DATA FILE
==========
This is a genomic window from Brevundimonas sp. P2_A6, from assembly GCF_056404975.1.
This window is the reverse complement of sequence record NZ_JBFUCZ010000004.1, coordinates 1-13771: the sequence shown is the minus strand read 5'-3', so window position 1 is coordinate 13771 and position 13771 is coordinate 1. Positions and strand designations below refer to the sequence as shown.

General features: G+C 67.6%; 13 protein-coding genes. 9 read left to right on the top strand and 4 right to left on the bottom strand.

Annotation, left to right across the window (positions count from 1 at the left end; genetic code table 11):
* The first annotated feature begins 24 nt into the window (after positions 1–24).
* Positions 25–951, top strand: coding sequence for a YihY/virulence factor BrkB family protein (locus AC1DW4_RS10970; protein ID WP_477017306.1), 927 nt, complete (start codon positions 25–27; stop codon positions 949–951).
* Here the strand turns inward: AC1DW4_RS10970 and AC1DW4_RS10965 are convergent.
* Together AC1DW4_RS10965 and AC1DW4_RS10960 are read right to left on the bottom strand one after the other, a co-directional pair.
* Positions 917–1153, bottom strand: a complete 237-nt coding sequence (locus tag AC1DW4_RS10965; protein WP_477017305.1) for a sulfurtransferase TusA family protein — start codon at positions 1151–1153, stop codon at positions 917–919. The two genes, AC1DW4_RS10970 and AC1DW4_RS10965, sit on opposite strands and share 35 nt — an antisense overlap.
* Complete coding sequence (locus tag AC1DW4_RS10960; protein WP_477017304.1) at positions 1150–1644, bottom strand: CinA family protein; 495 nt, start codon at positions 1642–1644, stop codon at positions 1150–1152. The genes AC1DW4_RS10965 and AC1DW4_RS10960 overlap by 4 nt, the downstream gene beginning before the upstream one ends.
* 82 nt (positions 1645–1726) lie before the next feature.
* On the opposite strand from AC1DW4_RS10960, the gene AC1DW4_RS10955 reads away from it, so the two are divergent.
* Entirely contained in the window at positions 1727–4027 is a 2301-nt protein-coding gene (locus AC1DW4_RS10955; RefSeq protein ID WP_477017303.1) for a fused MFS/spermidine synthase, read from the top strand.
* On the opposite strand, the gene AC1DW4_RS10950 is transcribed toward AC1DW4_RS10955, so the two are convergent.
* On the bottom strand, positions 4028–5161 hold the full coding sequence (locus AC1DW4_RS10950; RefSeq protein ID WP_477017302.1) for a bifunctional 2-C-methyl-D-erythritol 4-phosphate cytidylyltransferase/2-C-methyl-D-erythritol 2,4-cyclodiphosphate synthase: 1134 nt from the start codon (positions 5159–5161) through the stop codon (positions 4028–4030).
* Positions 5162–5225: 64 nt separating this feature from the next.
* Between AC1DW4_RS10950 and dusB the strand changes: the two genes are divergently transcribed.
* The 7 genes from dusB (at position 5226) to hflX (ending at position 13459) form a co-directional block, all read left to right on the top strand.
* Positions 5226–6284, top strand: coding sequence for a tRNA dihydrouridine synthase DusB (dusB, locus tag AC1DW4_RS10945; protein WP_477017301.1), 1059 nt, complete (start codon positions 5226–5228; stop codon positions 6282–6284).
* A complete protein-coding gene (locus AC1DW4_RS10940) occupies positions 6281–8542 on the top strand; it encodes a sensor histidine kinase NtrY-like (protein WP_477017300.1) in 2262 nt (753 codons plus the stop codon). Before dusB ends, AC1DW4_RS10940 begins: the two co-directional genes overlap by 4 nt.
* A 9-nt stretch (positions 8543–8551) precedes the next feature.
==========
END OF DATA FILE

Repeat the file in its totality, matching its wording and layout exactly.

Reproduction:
This is a genomic window from Brevundimonas sp. P2_A6, from assembly GCF_056404975.1.
This window is the reverse complement of sequence record NZ_JBFUCZ010000004.1, coordinates 1-13771: the sequence shown is the minus strand read 5'-3', so window position 1 is coordinate 13771 and position 13771 is coordinate 1. Positions and strand designations below refer to the sequence as shown.

General features: G+C 67.6%; 13 protein-coding genes. 9 read left to right on the top strand and 4 right to left on the bottom strand.

Annotation, left to right across the window (positions count from 1 at the left end; genetic code table 11):
* The first annotated feature begins 24 nt into the window (after positions 1–24).
* Positions 25–951, top strand: coding sequence for a YihY/virulence factor BrkB family protein (locus AC1DW4_RS10970; protein ID WP_477017306.1), 927 nt, complete (start codon positions 25–27; stop codon positions 949–951).
* Here the strand turns inward: AC1DW4_RS10970 and AC1DW4_RS10965 are convergent.
* Together AC1DW4_RS10965 and AC1DW4_RS10960 are read right to left on the bottom strand one after the other, a co-directional pair.
* Positions 917–1153, bottom strand: a complete 237-nt coding sequence (locus tag AC1DW4_RS10965; protein WP_477017305.1) for a sulfurtransferase TusA family protein — start codon at positions 1151–1153, stop codon at positions 917–919. The two genes, AC1DW4_RS10970 and AC1DW4_RS10965, sit on opposite strands and share 35 nt — an antisense overlap.
* Complete coding sequence (locus tag AC1DW4_RS10960; protein WP_477017304.1) at positions 1150–1644, bottom strand: CinA family protein; 495 nt, start codon at positions 1642–1644, stop codon at positions 1150–1152. The genes AC1DW4_RS10965 and AC1DW4_RS10960 overlap by 4 nt, the downstream gene beginning before the upstream one ends.
* 82 nt (positions 1645–1726) lie before the next feature.
* On the opposite strand from AC1DW4_RS10960, the gene AC1DW4_RS10955 reads away from it, so the two are divergent.
* Entirely contained in the window at positions 1727–4027 is a 2301-nt protein-coding gene (locus AC1DW4_RS10955; RefSeq protein ID WP_477017303.1) for a fused MFS/spermidine synthase, read from the top strand.
* On the opposite strand, the gene AC1DW4_RS10950 is transcribed toward AC1DW4_RS10955, so the two are convergent.
* On the bottom strand, positions 4028–5161 hold the full coding sequence (locus AC1DW4_RS10950; RefSeq protein ID WP_477017302.1) for a bifunctional 2-C-methyl-D-erythritol 4-phosphate cytidylyltransferase/2-C-methyl-D-erythritol 2,4-cyclodiphosphate synthase: 1134 nt from the start codon (positions 5159–5161) through the stop codon (positions 4028–4030).
* Positions 5162–5225: 64 nt separating this feature from the next.
* Between AC1DW4_RS10950 and dusB the strand changes: the two genes are divergently transcribed.
* The 7 genes from dusB (at position 5226) to hflX (ending at position 13459) form a co-directional block, all read left to right on the top strand.
* Positions 5226–6284, top strand: coding sequence for a tRNA dihydrouridine synthase DusB (dusB, locus tag AC1DW4_RS10945; protein WP_477017301.1), 1059 nt, complete (start codon positions 5226–5228; stop codon positions 6282–6284).
* A complete protein-coding gene (locus AC1DW4_RS10940) occupies positions 6281–8542 on the top strand; it encodes a sensor histidine kinase NtrY-like (protein WP_477017300.1) in 2262 nt (753 codons plus the stop codon). Before dusB ends, AC1DW4_RS10940 begins: the two co-directional genes overlap by 4 nt.
* A 9-nt stretch (positions 8543–8551) precedes the next feature.